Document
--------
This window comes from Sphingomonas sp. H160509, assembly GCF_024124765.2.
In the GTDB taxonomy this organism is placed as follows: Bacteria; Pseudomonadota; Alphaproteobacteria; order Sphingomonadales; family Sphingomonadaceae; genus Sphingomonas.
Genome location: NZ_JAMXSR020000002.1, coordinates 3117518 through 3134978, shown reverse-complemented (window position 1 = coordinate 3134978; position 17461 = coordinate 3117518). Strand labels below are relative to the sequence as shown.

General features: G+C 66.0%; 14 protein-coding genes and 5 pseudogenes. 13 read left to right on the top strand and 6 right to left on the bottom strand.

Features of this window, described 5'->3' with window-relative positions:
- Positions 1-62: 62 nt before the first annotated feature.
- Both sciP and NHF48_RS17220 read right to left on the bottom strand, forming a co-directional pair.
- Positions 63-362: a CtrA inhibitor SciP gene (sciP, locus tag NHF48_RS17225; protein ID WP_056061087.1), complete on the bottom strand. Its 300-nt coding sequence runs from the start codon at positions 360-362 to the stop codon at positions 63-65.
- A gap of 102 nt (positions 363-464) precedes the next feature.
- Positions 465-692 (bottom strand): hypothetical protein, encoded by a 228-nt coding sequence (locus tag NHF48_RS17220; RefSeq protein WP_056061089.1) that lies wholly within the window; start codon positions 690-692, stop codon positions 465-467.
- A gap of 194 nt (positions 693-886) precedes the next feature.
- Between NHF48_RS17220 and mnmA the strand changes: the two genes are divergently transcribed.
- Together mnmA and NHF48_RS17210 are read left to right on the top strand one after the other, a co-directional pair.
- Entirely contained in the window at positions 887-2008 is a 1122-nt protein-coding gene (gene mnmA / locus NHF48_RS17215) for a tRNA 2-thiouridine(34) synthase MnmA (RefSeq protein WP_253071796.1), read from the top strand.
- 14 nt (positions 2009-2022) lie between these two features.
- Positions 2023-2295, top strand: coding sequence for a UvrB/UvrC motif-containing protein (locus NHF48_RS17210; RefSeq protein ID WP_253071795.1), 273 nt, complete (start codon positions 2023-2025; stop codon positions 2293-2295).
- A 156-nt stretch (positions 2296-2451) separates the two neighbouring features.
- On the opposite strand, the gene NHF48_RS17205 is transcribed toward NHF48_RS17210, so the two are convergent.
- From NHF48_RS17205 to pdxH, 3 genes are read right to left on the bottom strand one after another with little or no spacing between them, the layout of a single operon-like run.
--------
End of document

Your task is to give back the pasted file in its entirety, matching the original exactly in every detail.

This window comes from Sphingomonas sp. H160509, assembly GCF_024124765.2.
In the GTDB taxonomy this organism is placed as follows: Bacteria; Pseudomonadota; Alphaproteobacteria; order Sphingomonadales; family Sphingomonadaceae; genus Sphingomonas.
Genome location: NZ_JAMXSR020000002.1, coordinates 3117518 through 3134978, shown reverse-complemented (window position 1 = coordinate 3134978; position 17461 = coordinate 3117518). Strand labels below are relative to the sequence as shown.

General features: G+C 66.0%; 14 protein-coding genes and 5 pseudogenes. 13 read left to right on the top strand and 6 right to left on the bottom strand.

Features of this window, described 5'->3' with window-relative positions:
- Positions 1-62: 62 nt before the first annotated feature.
- Both sciP and NHF48_RS17220 read right to left on the bottom strand, forming a co-directional pair.
- Positions 63-362: a CtrA inhibitor SciP gene (sciP, locus tag NHF48_RS17225; protein ID WP_056061087.1), complete on the bottom strand. Its 300-nt coding sequence runs from the start codon at positions 360-362 to the stop codon at positions 63-65.
- A gap of 102 nt (positions 363-464) precedes the next feature.
- Positions 465-692 (bottom strand): hypothetical protein, encoded by a 228-nt coding sequence (locus tag NHF48_RS17220; RefSeq protein WP_056061089.1) that lies wholly within the window; start codon positions 690-692, stop codon positions 465-467.
- A gap of 194 nt (positions 693-886) precedes the next feature.
- Between NHF48_RS17220 and mnmA the strand changes: the two genes are divergently transcribed.
- Together mnmA and NHF48_RS17210 are read left to right on the top strand one after the other, a co-directional pair.
- Entirely contained in the window at positions 887-2008 is a 1122-nt protein-coding gene (gene mnmA / locus NHF48_RS17215) for a tRNA 2-thiouridine(34) synthase MnmA (RefSeq protein WP_253071796.1), read from the top strand.
- 14 nt (positions 2009-2022) lie between these two features.
- Positions 2023-2295, top strand: coding sequence for a UvrB/UvrC motif-containing protein (locus NHF48_RS17210; RefSeq protein ID WP_253071795.1), 273 nt, complete (start codon positions 2023-2025; stop codon positions 2293-2295).
- A 156-nt stretch (positions 2296-2451) separates the two neighbouring features.
- On the opposite strand, the gene NHF48_RS17205 is transcribed toward NHF48_RS17210, so the two are convergent.
- From NHF48_RS17205 to pdxH, 3 genes are read right to left on the bottom strand one after another with little or no spacing between them, the layout of a single operon-like run.